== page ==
Time founder Henry Luce once dubbed the twentieth century "The American Century." This morning, AOL Time Warner's proposed new chairman, Steve Case, ushered in "the Internet Century." In an unprecedented blending of traditional and online media, Time Warner and America Online announced an all-stock merger of a company valued at over $300 billion.
Time Warner stock exploded in early trading on the New York Stock Exchange, rising to $96.25, an increase of 49 percent over Friday's close. AOL shares, on the other hand, ticked slightly higher to $76.4375, just 3.6 percent higher than Friday's figure.
AOL Chairman and CEO Steve Case will become chairman of the new company, while Time Warner Chairman Gerald Levin will serve as its chief executive. Time Warner shareholders will receive 1.5 shares of the new company, while AOL shareholders will receive one share of the new company for every one they currently own, a deal that would appear to undervalue the market worth of AOL's shares. AOL shareholders will own about 55 percent of the new company, while Time Warner shareholders will receive some 45 percent.
In a conference call with analysts this morning, AOL and Time Warner executives stressed the global reach of both companies, as well as the potential synergies of combining their properties. In its first year, the combined company would have revenues of $40 billion, and earnings of $10 billion before taxes, depreciation and amortization, according to the officials. They added that combining Time's print subscriptions, AOL's membership, and paid TV subscribers to HBO gives the combined company a global subscriber base of more than 100 million, easily the largest of its kind worldwide. Hence, the merger will "blow the roof off our advertising and commerce potential," predicted AOL COO Bob Pittman, who becomes co-COO in the new entity.
The proposed merger reflects an urgency within Time Warner to step up and solidify its Net presence. In the post-Pathfinder universe, Time Warner executives announced plans to offer five "hub" portals centered around topics like sports, news, finance and entertainment. But only one of those, Entertaindom, has actually come to light. By merging with AOL, Time Warner inherits an audience of millions of customers who are willing to pay monthly fees for, say, stock and finance information; now they will presumably also gain access to the online material offered by Fortune, Money and CNNfn.com.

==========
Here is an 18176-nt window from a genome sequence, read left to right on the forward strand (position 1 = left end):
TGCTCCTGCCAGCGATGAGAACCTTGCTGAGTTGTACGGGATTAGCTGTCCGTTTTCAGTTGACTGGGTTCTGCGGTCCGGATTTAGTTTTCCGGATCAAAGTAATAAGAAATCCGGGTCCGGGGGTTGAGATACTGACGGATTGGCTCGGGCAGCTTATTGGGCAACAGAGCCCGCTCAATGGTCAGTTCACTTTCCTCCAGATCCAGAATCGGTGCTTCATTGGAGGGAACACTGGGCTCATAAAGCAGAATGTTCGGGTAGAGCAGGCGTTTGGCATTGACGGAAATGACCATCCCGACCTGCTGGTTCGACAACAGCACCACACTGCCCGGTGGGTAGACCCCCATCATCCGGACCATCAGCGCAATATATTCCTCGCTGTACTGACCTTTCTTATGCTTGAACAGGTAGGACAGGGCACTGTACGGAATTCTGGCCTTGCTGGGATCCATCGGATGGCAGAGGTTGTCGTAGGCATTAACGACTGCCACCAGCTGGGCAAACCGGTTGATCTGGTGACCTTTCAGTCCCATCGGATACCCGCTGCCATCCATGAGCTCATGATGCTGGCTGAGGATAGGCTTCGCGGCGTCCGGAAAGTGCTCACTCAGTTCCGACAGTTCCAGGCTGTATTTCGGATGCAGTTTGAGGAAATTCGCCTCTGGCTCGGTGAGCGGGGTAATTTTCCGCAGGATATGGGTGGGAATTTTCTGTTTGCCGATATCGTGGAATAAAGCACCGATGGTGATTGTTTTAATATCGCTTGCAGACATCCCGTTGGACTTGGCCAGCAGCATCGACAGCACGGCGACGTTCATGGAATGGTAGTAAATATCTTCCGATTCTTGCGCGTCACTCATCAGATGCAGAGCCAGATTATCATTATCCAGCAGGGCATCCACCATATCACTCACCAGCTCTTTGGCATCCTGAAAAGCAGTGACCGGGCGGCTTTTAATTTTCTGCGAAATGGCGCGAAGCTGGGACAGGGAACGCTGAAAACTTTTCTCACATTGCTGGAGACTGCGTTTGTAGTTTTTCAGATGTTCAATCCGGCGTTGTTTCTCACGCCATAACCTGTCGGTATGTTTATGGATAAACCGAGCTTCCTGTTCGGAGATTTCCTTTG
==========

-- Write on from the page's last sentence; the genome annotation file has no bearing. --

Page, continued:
For AOL's part, the deal helps to secure access to a broadband universe. The company has struggled with AT&T and others to find a way to enter its customers' households at faster speeds. Because Time Warner has tens of millions of cable subscribers, AOL has ensured itself a premium delivery slot on Time Warner's Roadrunner cable modem service. Another motivation, suggests one company executive, is that AOL has little room for internal organic growth, and that merging with Time Warner represents the ultimate business ratification for AOL executives. "I can't imagine that Steve Case ever dreamed he would be the chairman of Time Warner."
The notion of the merger is not altogether new. In the fall of 1998, in light of a content deal between AOL and Time Warner's People magazine, a Time Inc.
New Media executive was asked about the possibility of the company buying AOL.
He responded that AOL's market valuation was too high, but that observers should "stay tuned." Of course, AOL now has a market capitalization that is billions of dollars higher, having acquired Netscape and several smaller Net companies since then.
AOL claimed that the privileged treatment it would now receive from Time Warner's high-speed access cable systems would not change the company's stance in favor of high-speed cable operators opening their pipes to a variety of providers. "I have, and the company has, always believed in consumer choice," Case asserted. "We are looking forward to being on the cable platform, and we expect to have many competitors on the cable platform." He predicted that both AT&T and Time Warner, the nation's largest and second largest cable companies, respectively, would commit themselves to open access.
Another area that executives repeatedly stressed is streaming video. Time Warner's video holdings are extensive: In addition to the Warner Bros. archive of film and animation, the company also controls CNN and Turner's broadcasting assets, as well as HBO and a very successful television production operation.
If AOL could introduce workable and simple-to-use streaming video to its millions of users, the combinations would put the company well ahead of competitors like Disney and News Corp. "What this transaction has hidden just underneath it is that we will have both the platform to distribute [streaming video] and the brands," Case boasted.
According to the executives, the idea for the merger hatched in October, when Case called Levin and suggested that they merge, with the very titles that were announced today. Subsequent discussions focused mostly on "management issues," according to Case.